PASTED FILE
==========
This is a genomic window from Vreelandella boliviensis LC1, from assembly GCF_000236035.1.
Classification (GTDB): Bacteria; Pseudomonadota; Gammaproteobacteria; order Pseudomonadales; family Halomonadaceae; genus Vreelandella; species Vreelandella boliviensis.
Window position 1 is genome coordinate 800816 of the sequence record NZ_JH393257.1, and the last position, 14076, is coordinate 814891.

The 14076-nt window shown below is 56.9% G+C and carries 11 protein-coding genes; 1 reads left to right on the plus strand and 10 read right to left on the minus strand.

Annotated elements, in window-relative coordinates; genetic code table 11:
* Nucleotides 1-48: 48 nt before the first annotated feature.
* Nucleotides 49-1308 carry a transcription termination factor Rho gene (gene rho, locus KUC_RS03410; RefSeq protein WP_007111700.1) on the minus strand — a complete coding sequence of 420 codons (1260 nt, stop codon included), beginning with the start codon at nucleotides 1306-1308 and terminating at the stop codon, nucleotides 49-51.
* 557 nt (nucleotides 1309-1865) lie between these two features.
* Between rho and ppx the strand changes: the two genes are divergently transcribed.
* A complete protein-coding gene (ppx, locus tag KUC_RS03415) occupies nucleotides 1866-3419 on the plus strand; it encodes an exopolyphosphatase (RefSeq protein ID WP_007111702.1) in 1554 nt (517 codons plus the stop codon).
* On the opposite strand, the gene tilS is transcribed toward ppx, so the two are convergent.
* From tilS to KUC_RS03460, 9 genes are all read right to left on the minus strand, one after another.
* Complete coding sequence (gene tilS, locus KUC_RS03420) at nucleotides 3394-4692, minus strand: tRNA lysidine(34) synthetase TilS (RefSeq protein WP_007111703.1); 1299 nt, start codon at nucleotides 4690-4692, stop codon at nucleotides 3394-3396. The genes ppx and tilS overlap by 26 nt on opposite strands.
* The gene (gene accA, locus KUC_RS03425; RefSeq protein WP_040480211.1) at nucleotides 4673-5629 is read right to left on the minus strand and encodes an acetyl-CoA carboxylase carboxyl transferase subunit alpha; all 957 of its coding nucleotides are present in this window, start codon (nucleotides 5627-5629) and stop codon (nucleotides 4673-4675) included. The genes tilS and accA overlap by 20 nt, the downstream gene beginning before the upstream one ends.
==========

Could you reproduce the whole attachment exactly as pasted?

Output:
This is a genomic window from Vreelandella boliviensis LC1, from assembly GCF_000236035.1.
Classification (GTDB): Bacteria; Pseudomonadota; Gammaproteobacteria; order Pseudomonadales; family Halomonadaceae; genus Vreelandella; species Vreelandella boliviensis.
Window position 1 is genome coordinate 800816 of the sequence record NZ_JH393257.1, and the last position, 14076, is coordinate 814891.

The 14076-nt window shown below is 56.9% G+C and carries 11 protein-coding genes; 1 reads left to right on the plus strand and 10 read right to left on the minus strand.

Annotated elements, in window-relative coordinates; genetic code table 11:
* Nucleotides 1-48: 48 nt before the first annotated feature.
* Nucleotides 49-1308 carry a transcription termination factor Rho gene (gene rho, locus KUC_RS03410; RefSeq protein WP_007111700.1) on the minus strand — a complete coding sequence of 420 codons (1260 nt, stop codon included), beginning with the start codon at nucleotides 1306-1308 and terminating at the stop codon, nucleotides 49-51.
* 557 nt (nucleotides 1309-1865) lie between these two features.
* Between rho and ppx the strand changes: the two genes are divergently transcribed.
* A complete protein-coding gene (ppx, locus tag KUC_RS03415) occupies nucleotides 1866-3419 on the plus strand; it encodes an exopolyphosphatase (RefSeq protein ID WP_007111702.1) in 1554 nt (517 codons plus the stop codon).
* On the opposite strand, the gene tilS is transcribed toward ppx, so the two are convergent.
* From tilS to KUC_RS03460, 9 genes are all read right to left on the minus strand, one after another.
* Complete coding sequence (gene tilS, locus KUC_RS03420) at nucleotides 3394-4692, minus strand: tRNA lysidine(34) synthetase TilS (RefSeq protein WP_007111703.1); 1299 nt, start codon at nucleotides 4690-4692, stop codon at nucleotides 3394-3396. The genes ppx and tilS overlap by 26 nt on opposite strands.
* The gene (gene accA, locus KUC_RS03425; RefSeq protein WP_040480211.1) at nucleotides 4673-5629 is read right to left on the minus strand and encodes an acetyl-CoA carboxylase carboxyl transferase subunit alpha; all 957 of its coding nucleotides are present in this window, start codon (nucleotides 5627-5629) and stop codon (nucleotides 4673-4675) included. The genes tilS and accA overlap by 20 nt, the downstream gene beginning before the upstream one ends.